Pentecost’s divine disorder


Don’t contain the daring Spirit of God. Embrace it.

By Samuel Son | Presbyterians Today

El Greco, “Pentecost,” Museo Nacional del Prado, Madrid, ca. 1600.

After the 50 days of Easter, followed by the Ascension of our Lord, comes the celebration of Pentecost. It’s a day on the liturgical calendar that is often played out in churches by a sea of red in the pews, as churchgoers are invited to wear something red, symbolizing the “divided tongues, as of fire” in Acts 2:3 that appeared over the heads of Jesus’ followers who waited prayerfully for the gift of the Holy Spirit.

Pentecost is a day that marks the surprising and explosive start of the church. The day is not for us to just sing “Happy Birthday” to the church, marveling at how long the body of Christ has been around.

Rather, Pentecost is a day to remember our identity as God’s beloved and return to the core values of discipleship. And so, the issue we should be wrestling with is not how to “celebrate” Pentecost Sunday. Rather, the question should be: How can every Sunday be a Pentecost Sunday, filled with the surprising — and at times chaotic — Spirit?

The first Pentecost worship started spontaneously on a side street in Jerusalem. It wasn’t sanctioned by religious officials. It was a tailgate party that became bigger than the main event itself. Devout Jews had traveled to observe Pentecost — Shavuot in Hebrew — which was the festival of the gathering of sheaves.

Sunlight had just spilled through the streets, and a large crowd encircled the uncredentialed Galilean preachers — Jesus’ followers — who were now preaching the Good News boldly. This open-air event was not some conference agenda. It wasn’t in their strategy for church growth. They didn’t have time to compose one.

During the days before Pentecost, they were too busy praying, as Jesus asked them to do. But that morning of the Pentecost festival, after being filled with the Spirit, they went out into the streets preaching Jesus. They preached in different languages so that all could understand. People from Crete and Rome, who came to Jerusalem expecting to use their rusty Hebrew, were surprised to hear the word of God in their own languages. Just a few weeks earlier, Jesus’ followers had locked themselves in an upper room, afraid they might share the same fate as Jesus if they even spoke his name.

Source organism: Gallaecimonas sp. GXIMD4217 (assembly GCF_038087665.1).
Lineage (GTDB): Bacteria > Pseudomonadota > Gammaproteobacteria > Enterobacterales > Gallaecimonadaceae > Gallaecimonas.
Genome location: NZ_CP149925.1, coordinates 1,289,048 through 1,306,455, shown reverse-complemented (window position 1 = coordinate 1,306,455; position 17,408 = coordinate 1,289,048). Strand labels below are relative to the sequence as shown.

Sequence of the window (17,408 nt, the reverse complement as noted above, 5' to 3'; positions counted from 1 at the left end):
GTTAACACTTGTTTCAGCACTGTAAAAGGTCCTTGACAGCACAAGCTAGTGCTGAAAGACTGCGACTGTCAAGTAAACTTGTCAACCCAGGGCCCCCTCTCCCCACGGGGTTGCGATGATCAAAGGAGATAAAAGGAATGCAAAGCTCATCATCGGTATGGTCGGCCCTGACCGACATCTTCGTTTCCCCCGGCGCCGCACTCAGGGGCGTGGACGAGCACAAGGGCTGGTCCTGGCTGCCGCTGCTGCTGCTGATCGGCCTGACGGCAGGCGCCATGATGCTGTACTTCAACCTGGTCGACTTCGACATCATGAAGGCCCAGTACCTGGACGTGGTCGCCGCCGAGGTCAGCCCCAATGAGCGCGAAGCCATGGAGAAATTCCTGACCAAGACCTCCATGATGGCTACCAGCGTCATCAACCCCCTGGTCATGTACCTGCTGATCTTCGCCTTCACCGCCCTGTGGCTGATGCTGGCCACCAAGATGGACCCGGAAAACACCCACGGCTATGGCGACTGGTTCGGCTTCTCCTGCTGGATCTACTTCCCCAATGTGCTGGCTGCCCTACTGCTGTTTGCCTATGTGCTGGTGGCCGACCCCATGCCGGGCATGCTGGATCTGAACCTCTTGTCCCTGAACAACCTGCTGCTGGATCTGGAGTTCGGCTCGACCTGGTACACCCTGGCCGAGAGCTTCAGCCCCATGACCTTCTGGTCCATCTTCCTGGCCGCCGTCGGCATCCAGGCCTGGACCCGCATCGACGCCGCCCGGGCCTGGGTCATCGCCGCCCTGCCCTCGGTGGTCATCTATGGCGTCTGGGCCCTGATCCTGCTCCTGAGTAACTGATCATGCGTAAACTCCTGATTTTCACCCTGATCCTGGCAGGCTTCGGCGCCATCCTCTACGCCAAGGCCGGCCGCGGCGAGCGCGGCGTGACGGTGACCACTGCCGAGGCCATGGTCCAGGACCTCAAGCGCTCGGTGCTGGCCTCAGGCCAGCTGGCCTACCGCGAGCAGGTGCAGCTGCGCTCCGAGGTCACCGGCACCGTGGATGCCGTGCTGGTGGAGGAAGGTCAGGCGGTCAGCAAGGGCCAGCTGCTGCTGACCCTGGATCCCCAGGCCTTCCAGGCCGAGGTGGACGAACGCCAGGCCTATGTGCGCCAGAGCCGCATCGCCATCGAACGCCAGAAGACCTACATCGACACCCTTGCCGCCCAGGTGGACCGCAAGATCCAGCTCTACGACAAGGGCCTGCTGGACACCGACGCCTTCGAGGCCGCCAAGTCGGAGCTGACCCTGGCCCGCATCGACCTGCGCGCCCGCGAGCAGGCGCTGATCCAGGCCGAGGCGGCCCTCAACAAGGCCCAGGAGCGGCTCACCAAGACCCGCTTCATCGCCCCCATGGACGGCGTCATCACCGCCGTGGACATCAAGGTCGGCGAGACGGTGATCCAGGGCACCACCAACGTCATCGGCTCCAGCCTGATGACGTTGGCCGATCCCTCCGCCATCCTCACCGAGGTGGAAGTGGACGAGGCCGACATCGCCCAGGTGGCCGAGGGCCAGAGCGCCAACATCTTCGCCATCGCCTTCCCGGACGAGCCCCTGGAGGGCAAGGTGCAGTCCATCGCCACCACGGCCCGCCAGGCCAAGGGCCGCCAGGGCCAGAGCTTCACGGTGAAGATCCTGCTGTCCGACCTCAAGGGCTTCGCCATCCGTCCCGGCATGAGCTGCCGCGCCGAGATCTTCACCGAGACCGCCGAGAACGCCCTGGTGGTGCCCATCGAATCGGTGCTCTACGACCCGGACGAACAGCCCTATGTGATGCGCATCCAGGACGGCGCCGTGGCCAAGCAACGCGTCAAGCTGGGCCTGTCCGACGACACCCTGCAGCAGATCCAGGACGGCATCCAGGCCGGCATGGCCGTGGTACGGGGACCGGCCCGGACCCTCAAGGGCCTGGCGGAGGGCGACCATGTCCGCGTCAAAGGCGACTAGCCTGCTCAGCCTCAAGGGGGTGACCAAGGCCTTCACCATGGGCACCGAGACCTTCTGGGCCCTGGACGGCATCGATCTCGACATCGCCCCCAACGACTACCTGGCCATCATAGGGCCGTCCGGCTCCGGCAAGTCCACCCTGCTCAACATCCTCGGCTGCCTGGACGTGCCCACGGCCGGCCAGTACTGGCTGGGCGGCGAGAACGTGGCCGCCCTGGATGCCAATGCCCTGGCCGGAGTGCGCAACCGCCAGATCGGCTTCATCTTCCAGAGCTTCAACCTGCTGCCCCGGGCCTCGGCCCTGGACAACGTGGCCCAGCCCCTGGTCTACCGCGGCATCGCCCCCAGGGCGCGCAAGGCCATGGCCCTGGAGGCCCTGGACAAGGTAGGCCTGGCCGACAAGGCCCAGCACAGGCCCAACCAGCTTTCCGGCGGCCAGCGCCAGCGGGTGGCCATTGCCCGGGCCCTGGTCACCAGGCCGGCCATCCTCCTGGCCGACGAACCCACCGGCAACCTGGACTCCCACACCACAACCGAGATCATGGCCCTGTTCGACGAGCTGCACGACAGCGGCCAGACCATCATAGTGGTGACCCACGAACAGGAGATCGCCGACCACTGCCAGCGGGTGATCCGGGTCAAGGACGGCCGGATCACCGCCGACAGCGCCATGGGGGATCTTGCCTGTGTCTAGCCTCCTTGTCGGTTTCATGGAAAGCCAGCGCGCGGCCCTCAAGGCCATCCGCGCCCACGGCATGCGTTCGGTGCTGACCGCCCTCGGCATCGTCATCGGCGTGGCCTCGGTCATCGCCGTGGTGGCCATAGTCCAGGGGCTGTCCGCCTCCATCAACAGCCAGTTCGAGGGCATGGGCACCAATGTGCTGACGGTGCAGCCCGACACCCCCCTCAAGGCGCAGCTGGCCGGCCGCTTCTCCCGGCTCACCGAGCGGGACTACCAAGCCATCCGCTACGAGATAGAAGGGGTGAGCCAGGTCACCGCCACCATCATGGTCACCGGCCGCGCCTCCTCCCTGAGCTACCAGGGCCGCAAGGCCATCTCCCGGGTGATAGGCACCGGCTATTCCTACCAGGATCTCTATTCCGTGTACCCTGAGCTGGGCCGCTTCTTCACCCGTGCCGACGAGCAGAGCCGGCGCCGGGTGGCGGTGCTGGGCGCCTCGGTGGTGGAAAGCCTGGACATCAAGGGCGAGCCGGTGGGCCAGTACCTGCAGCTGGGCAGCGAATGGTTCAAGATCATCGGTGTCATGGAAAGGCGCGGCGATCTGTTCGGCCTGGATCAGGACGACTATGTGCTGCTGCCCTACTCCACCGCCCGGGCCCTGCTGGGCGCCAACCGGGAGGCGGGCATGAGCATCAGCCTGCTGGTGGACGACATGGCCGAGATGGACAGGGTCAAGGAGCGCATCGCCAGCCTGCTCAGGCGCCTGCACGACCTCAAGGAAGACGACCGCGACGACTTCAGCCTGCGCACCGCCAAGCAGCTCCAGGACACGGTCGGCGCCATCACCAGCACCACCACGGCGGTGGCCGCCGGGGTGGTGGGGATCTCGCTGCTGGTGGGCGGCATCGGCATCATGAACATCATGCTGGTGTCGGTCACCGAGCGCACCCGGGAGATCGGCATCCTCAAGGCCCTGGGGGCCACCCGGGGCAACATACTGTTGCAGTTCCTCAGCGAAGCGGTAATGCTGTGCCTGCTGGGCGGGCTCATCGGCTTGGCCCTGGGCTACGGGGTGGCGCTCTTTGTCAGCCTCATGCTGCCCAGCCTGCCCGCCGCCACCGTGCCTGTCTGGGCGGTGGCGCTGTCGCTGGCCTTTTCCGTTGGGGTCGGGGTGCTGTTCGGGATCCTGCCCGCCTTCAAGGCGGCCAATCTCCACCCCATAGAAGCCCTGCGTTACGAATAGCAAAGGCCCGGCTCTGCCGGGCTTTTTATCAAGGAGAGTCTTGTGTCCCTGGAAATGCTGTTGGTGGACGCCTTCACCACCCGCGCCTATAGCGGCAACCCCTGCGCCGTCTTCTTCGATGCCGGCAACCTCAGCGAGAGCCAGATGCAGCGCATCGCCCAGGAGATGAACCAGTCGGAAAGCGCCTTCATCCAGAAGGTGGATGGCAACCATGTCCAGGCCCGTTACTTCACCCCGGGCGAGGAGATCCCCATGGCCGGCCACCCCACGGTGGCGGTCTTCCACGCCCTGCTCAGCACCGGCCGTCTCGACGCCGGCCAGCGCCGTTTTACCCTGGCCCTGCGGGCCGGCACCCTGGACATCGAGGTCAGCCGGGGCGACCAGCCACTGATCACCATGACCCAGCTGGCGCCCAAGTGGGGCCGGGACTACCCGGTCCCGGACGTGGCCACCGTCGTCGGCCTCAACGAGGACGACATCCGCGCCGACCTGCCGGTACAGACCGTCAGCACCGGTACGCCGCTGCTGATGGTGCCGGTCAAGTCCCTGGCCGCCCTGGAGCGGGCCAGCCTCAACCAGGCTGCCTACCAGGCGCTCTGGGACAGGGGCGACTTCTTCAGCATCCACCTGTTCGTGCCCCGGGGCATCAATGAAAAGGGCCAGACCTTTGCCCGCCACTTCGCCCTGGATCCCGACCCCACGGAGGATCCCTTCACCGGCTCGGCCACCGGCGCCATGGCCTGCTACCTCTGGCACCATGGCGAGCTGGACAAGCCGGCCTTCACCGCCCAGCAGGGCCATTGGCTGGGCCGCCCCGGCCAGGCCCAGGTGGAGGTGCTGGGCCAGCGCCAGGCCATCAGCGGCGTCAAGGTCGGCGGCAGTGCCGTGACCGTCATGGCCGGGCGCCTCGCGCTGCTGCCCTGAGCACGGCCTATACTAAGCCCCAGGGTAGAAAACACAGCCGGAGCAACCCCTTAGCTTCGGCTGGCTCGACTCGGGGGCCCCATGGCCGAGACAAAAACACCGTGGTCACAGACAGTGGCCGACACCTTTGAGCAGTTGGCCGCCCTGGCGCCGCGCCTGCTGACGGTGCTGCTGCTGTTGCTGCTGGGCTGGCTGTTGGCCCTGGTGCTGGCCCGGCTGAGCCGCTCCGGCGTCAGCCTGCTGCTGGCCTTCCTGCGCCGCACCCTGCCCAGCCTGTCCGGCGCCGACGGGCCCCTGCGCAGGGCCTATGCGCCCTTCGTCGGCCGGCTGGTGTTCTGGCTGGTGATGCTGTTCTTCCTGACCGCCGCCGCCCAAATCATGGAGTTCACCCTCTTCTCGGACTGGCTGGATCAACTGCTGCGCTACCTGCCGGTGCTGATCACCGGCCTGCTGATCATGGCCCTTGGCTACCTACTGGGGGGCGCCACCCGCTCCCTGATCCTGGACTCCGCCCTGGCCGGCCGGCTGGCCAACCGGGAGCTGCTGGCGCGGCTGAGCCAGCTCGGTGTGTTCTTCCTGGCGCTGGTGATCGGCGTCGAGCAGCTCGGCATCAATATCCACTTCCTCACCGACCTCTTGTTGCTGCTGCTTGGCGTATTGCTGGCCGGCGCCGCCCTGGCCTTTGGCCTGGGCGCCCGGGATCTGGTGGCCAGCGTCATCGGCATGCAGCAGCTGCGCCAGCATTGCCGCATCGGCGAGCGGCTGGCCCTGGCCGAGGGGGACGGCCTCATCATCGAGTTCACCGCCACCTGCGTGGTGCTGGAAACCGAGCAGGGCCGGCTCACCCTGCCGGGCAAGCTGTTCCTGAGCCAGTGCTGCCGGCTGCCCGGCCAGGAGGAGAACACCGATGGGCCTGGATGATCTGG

Pentecost reminds us that with God’s Spirit, worship isn’t necessarily about following the traditional worship order, and meetings aren’t all about following “Robert’s Rules of Order.” But Presbyterians love church life to be done “decently and in order,” which might be why we don’t know how to pull off a truly Spirit-filled Pentecost celebration. Yet “decently and in order” is one of those phrases that does more harm than we imagine, because lots of decisions made on those three words can keep the chaotic, daring Spirit contained. “Decently” and “order” joined together implies that disorder is always indecent.

Pentecost means that churches should learn to see disorder as a new way of doing things. Could embracing the use of multiple languages in worship or envisioning a new way of running a session meeting be the mighty rush of the Spirit wind ruffling things up? Pentecost also invites us to consider how many truths have been shushed for the sake of decency.

Pentecost is not merely asking us how to make that one Sunday of worship a little bit out of order. It challenges us to always be open to the reordering of the Spirit in every part of our lives.

Samuel Son is the manager of diversity and reconciliation at the Presbyterian Mission Agency.

Ideas for living Pentecost

  • Just as Jesus’ followers were instructed to wait for the gift of the Holy Spirit in prayer, gather a prayer circle the week leading up to Pentecost Sunday, which is May 31 this year. Meet together physically if you can or virtually using Zoom — and pray daily.
  • Start a new daily routine that brings Pentecost into your everyday living. Sit quietly for a few minutes, open your hands to be receptive, and repeat, “Come, Holy Spirit, come.”
  • Use different languages in worship on Pentecost Sunday — and subsequent Sundays. What are the languages spoken in your community?
  • Think about language beyond the spoken word and use sign language regularly to create a more inclusive worship experience for the entire congregation.

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